Is diplomacy too boring for the Trump White House?
Two years after President Trump's infamous tweets, North Korea's Little Rocket Man is still burning out his fuse out here alone. The problem is that Kim Jong Un has more of them, and he seems to be making a point of lighting them up to spite the president who was calling him "terrific" only last fall.
South Korea announced on Thursday that its volatile neighbor had fired two short-range missiles in an apparent test that came days after Kim was seen witnessing other experiments involving rocket launchers and other advanced weapons. Before then it had been a year and a half, some 521 days, since Pyongyang had tested such devices. As Adam Taylor points out in The Washington Post, the tests were not technically a violation of any agreement made between the United States and North Korea because, despite Trump's apparent best efforts, no such agreement exists. But they were very much against the spirit of the conversation that took place between Kim and Trump last summer.
When Trump met with Kim in Singapore in 2018, he was widely derided for confusing grand gestures — the first ever meeting between a sitting American president and the leader of the communist regime in Pyongyang — with actual diplomacy. Photo ops are great and all, but absent an actual binding agreement that limits North Korea's nuclear ambitions we might as well just be sending Dennis Rodman in there again. We could certainly use a rebound after this week.
Trump's ambitions were always worth celebrating. It's easy to argue that holding a meeting between two heads of state doesn't mean much, but if that's so, it's hard to see why this necessary first step has not been taken by any of Trump's predecessors. There is also a good case to be made that between the Mueller investigation and the chaos in his White House the president has not been able to devote enough attention to North Korea — or any important issues. But simply holding a summit was never going to be enough in itself. Diplomacy in the post-war era has always involved television cameras. But behind the indelible images of Nixon in China or Reagan at Reykjavik there are always clever, patient men and women doing the boring and occasionally thankless work of actually making peace.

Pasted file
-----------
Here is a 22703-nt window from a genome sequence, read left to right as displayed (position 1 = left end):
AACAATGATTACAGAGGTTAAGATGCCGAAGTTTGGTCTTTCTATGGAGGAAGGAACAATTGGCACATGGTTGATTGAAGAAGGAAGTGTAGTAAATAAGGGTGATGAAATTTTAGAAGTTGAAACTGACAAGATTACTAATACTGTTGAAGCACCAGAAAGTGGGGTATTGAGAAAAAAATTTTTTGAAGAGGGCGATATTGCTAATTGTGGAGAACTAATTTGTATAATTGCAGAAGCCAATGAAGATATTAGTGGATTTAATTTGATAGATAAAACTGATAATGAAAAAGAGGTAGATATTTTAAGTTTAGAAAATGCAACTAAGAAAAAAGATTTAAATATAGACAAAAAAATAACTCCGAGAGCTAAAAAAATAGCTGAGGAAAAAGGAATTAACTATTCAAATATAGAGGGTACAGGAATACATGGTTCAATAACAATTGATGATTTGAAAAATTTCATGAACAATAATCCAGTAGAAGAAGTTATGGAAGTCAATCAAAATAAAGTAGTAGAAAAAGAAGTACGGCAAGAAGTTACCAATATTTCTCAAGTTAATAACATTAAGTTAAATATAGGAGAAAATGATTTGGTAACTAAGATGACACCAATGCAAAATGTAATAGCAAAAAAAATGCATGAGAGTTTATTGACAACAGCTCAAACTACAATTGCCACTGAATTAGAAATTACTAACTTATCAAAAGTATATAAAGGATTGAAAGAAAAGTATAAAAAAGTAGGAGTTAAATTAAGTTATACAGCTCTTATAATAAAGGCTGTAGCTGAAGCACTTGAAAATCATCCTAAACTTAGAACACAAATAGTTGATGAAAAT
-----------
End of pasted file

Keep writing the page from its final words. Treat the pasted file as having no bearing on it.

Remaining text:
Diplomacy is impossible without diplomats. Who is Trump's James Baker? Secretary of State Mike Pompeo is a trumped-up — no pun intended — Tea Party congressman, an impatient saber rattler. John Bolton is a living meme who owns the libs by breathing, which is not the same thing as, you know, convincing an unstable authoritarian man-child not to shoot missiles in the direction of his neighbors. By all accounts Rex Tillerson was not a good fit for the Trump White House, and John Kelly should have been chased out long before his resignation. The personnel, whoever they are, are not in place and never have been. Maybe they don't exist.
Meanwhile, the news of Kim's belligerence comes amid an apparent breakdown in the trade talks between China and the United States. There are good reasons — moral and economic — for Trump to be recalcitrant on the subject of Chinese imports. But the reality of the situation on the Korean Peninsula is that it will not be resolved by Washington and Pyongyang unilaterally. Any lasting agreement between the two will have to involve China, which will use the American desire for stability in Pyongyang to demand trade-related concessions that Trump appears unwilling to make, at least for now.
Also on the horizon is what will come following America's withdrawal from the Intermediate-Range Nuclear Forces Treaty. Once again there are arguments to be made in favor of significantly revising this treaty — chief among them them the fact that it has long been possible for Russia to comply with the letter while making a mockery of the spirit of the agreement thanks to the development of weapons technology not covered by the original language. It needs to be replaced, preferably by a new deal that includes not only the United States and the third-world mineral oligarchy that was once one of the world's only two superpowers but also China, the country that has superseded it, and Iran and North Korea as well.
It would be nice to think that America's recent nuclear setbacks are only that — minor speedbumps on the road to a new, lasting peace for the 21st century. But absent our willingness to make serious economic — and probably ecological — concessions, this is unlikely. The future increasingly looks to be one in which Americans can expect either peace or prosperity, but not both. Which will we choose?